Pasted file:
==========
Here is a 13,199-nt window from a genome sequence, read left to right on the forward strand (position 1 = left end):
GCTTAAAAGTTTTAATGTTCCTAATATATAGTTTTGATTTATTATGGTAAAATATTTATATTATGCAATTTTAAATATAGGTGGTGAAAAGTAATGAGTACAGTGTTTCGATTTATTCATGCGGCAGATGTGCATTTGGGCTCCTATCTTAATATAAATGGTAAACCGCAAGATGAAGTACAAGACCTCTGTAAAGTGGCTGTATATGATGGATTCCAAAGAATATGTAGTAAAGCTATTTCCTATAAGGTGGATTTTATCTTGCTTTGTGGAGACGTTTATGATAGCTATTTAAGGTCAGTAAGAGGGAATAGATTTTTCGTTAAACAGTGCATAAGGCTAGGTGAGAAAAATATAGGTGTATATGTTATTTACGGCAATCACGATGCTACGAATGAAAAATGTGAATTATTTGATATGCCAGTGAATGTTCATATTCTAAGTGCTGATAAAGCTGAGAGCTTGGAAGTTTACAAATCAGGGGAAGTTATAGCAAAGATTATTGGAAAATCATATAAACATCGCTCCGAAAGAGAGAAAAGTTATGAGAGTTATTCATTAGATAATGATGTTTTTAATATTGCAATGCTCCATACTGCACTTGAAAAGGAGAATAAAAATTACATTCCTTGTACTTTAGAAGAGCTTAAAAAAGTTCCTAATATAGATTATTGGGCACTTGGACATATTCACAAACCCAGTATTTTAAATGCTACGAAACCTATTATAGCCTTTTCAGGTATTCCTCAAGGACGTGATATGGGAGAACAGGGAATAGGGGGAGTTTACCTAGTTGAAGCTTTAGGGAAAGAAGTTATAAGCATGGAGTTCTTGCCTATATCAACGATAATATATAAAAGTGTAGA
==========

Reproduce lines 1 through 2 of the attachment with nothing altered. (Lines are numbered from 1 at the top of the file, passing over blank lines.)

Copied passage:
Here is a 13,199-nt window from a genome sequence, read left to right on the forward strand (position 1 = left end):
GCTTAAAAGTTTTAATGTTCCTAATATATAGTTTTGATTTATTATGGTAAAATATTTATATTATGCAATTTTAAATATAGGTGGTGAAAAGTAATGAGTACAGTGTTTCGATTTATTCATGCGGCAGATGTGCATTTGGGCTCCTATCTTAATATAAATGGTAAACCGCAAGATGAAGTACAAGACCTCTGTAAAGTGGCTGTATATGATGGATTCCAAAGAATATGTAGTAAAGCTATTTCCTATAAGGTGGATTTTATCTTGCTTTGTGGAGACGTTTATGATAGCTATTTAAGGTCAGTAAGAGGGAATAGATTTTTCGTTAAACAGTGCATAAGGCTAGGTGAGAAAAATATAGGTGTATATGTTATTTACGGCAATCACGATGCTACGAATGAAAAATGTGAATTATTTGATATGCCAGTGAATGTTCATATTCTAAGTGCTGATAAAGCTGAGAGCTTGGAAGTTTACAAATCAGGGGAAGTTATAGCAAAGATTATTGGAAAATCATATAAACATCGCTCCGAAAGAGAGAAAAGTTATGAGAGTTATTCATTAGATAATGATGTTTTTAATATTGCAATGCTCCATACTGCACTTGAAAAGGAGAATAAAAATTACATTCCTTGTACTTTAGAAGAGCTTAAAAAAGTTCCTAATATAGATTATTGGGCACTTGGACATATTCACAAACCCAGTATTTTAAATGCTACGAAACCTATTATAGCCTTTTCAGGTATTCCTCAAGGACGTGATATGGGAGAACAGGGAATAGGGGGAGTTTACCTAGTTGAAGCTTTAGGGAAAGAAGTTATAAGCATGGAGTTCTTGCCTATATCAACGATAATATATAAAAGTGTAGA